The baseline function primarily exists to mediate the minting of rewards. It sets a target for network power, and mints more block rewards as the target is approached. If the baseline function exceeds the raw byte power, those rewards are deferred into the future to incentivize future growth. The minting function splits the total block reward allocation 30/70 into “simple” and “baseline” minting, where baseline minting is that part that depends on network growth.
This 30/70 split seems to have been forgotten in the pledge calculation. A 30% floor provides a reasonable minimum level of minting despite an exponential halving due to baseline function growth. Similarly, a 30% floor can provide a reasonable minimum level of initial consensus pledge. The parameter value of 30% is motivated by matching the split in the minting function.
This reformulation will have no effect while network QAP exceeds the baseline. When the baseline function exceeds and grows faster than QAP, initial pledge requirements will still decrease exponentially. This preserves the desired property of rapidly improving per-sector returns and incentivizing more QAP growth. However, instead of pledge requirements going to zero, they will approach a floor at 30% of the counterfactual value they might have if the baseline function had not grown. This mitigates the undesirable property of undermining network security and token supply stability.
An alternative mitigation to these risks could be to change the baseline function structure or parameters to reduce its exponential growth. A change to the baseline function, while simple on the surface, has much larger and more difficult to predict impacts. Adjusting the parameters of the baseline function would set a precedent for continuous future adjustments as technological progress and economic dynamics change. Such constant economic adjustments are detrimental to both SP and token holders’ ability to forecast their businesses.
This proposal changes the calculation of the sector initial pledge, which as implemented in the built-in actors forms part of the consensus rules. It thus requires a network upgrade to take effect.
This proposal does not change any exported APIs or state schemas.
Parties that compute initial pledge requirements outside of the blockchain evaluation would need to update their calculations. The results of those calculations will only differ from current state when the baseline function exceeds network QAP.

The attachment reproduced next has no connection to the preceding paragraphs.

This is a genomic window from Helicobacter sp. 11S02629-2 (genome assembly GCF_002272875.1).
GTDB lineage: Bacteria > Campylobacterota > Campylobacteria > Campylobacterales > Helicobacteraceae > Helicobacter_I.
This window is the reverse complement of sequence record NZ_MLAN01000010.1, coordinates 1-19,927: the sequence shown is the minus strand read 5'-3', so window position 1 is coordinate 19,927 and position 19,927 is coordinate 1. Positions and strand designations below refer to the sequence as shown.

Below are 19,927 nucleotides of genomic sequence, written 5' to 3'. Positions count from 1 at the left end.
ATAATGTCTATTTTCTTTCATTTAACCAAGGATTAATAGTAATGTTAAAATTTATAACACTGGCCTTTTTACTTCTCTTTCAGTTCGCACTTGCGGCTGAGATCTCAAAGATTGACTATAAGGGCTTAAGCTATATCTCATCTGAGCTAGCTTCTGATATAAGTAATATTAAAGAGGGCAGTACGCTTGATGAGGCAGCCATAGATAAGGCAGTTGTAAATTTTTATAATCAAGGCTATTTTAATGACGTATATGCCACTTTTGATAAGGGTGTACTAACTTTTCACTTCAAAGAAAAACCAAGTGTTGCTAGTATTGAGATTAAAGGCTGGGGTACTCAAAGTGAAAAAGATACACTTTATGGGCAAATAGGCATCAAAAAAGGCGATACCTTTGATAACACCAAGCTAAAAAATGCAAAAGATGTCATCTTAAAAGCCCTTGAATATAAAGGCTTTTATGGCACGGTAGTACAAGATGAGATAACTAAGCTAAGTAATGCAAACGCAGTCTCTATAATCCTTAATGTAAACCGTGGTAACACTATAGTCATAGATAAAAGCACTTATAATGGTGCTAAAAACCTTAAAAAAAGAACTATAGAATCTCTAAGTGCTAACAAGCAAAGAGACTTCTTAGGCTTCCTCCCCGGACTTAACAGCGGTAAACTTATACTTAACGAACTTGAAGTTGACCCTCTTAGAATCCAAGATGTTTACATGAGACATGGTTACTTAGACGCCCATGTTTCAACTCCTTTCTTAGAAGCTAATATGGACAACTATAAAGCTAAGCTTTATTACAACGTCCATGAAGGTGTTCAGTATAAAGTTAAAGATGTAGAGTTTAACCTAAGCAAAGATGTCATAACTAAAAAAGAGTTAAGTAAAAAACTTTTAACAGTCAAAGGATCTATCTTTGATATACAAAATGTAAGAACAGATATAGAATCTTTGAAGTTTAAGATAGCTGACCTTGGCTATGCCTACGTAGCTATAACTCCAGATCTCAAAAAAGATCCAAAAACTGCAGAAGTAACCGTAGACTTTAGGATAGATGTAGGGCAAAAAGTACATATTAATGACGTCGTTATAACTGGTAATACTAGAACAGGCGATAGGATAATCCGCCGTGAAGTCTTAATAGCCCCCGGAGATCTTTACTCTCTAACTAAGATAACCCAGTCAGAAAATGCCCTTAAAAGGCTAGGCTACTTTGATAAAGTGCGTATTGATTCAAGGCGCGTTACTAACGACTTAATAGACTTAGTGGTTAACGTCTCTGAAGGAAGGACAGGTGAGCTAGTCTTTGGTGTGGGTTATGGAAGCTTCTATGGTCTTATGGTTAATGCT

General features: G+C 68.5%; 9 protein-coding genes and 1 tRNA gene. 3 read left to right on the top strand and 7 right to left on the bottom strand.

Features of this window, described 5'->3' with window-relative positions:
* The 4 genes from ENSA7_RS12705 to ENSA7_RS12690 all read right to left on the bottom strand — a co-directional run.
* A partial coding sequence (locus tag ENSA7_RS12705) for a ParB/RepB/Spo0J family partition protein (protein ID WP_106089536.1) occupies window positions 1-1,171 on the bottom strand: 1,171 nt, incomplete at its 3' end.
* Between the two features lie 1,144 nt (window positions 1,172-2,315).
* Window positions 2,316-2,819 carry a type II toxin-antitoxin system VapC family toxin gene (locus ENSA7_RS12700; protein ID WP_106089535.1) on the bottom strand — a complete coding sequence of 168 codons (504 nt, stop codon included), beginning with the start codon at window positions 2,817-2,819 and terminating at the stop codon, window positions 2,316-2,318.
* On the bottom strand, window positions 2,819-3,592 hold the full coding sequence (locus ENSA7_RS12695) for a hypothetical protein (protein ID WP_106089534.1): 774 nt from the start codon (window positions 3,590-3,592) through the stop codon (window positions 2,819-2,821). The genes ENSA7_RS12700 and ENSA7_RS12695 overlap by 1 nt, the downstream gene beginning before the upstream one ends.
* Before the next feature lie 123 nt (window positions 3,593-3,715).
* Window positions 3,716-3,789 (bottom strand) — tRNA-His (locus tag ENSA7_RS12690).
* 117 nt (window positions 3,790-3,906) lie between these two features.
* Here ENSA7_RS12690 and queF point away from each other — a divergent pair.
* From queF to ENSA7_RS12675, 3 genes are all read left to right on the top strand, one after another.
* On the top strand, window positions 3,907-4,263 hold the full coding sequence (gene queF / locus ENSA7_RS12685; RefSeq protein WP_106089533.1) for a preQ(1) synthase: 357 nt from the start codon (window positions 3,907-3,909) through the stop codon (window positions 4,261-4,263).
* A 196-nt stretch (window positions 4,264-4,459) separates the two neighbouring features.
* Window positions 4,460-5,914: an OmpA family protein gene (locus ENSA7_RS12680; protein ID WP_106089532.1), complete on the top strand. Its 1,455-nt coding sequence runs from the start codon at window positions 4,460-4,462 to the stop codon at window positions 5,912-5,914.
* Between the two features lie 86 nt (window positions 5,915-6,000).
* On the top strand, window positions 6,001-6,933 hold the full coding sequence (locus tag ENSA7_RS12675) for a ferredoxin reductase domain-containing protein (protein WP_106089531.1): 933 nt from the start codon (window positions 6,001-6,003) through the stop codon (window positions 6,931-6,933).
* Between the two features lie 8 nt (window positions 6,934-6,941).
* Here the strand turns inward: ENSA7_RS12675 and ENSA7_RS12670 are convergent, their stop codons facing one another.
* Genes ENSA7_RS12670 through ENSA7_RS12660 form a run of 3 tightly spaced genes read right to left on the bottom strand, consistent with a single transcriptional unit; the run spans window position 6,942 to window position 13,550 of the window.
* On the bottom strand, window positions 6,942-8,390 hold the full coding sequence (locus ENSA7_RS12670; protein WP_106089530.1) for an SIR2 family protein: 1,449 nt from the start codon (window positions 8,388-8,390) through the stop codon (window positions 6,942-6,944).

To be provided with implementation.
One of the primary motivations for this proposal is to maintain that part of consensus security that is supported by pledge amounts. Without this or a similar proposal, the consensus security provided by total network collateral will be eroded to near-zero unless the network’s QAP growth maintains an exponential increase. Projections based on historical onboarding rate and SP behaviour suggest the network locked token amount would fall to near zero over 4 to 5 years (or longer if onboarding rate continually increases). The practical security value of locked tokens would deteriorate faster if an expanding supply also caused exchange rate deterioration.
This proposal introduces a floor to per-sector initial pledge requirements. This in turn provides support for the network’s total locked token amount, and the ratio of locked tokens to the circulating supply. This support is still far below current levels of locking, but high enough to provide more meaningful security. Projections for this proposal indicate locked amounts falling toward one third of current values over the same 4 to 5 year period under moderate assumptions, and maintaining current values under optimistic growth assumptions. The practical security value of this locking would be supported by a stable or improving exchange rate.
Onboarding scenarios for the above Figure are based on historical onboarding trends over a 60-day lookback period. The pessimistic and status_quo onboarding rates are 3.5 PiB/day and 5 PiB/day respectively. The optimistic onboarding rate is initially 5.8 PiB/day, ramping up to 17 PiB/day over the 5 year simulation duration. For all scenarios, the Fil-Plus Rate and Renewal Rate are 91% and 52% respectively.
Note that per-sector pledge requirements will also tend toward zero even if the network does experience exponential growth in QAP, because each sector’s share of pledge falls exponentially. However this situation implies a stable level of network total collateral as well as increasing hardware commitments, improving security. There are, however, many practical barriers to sustaining exponential growth, including in the Filecoin protocol design itself. Sustained exponential growth requires continual technological improvements to secure exponentially more storage with a constrained L1 consensus throughput.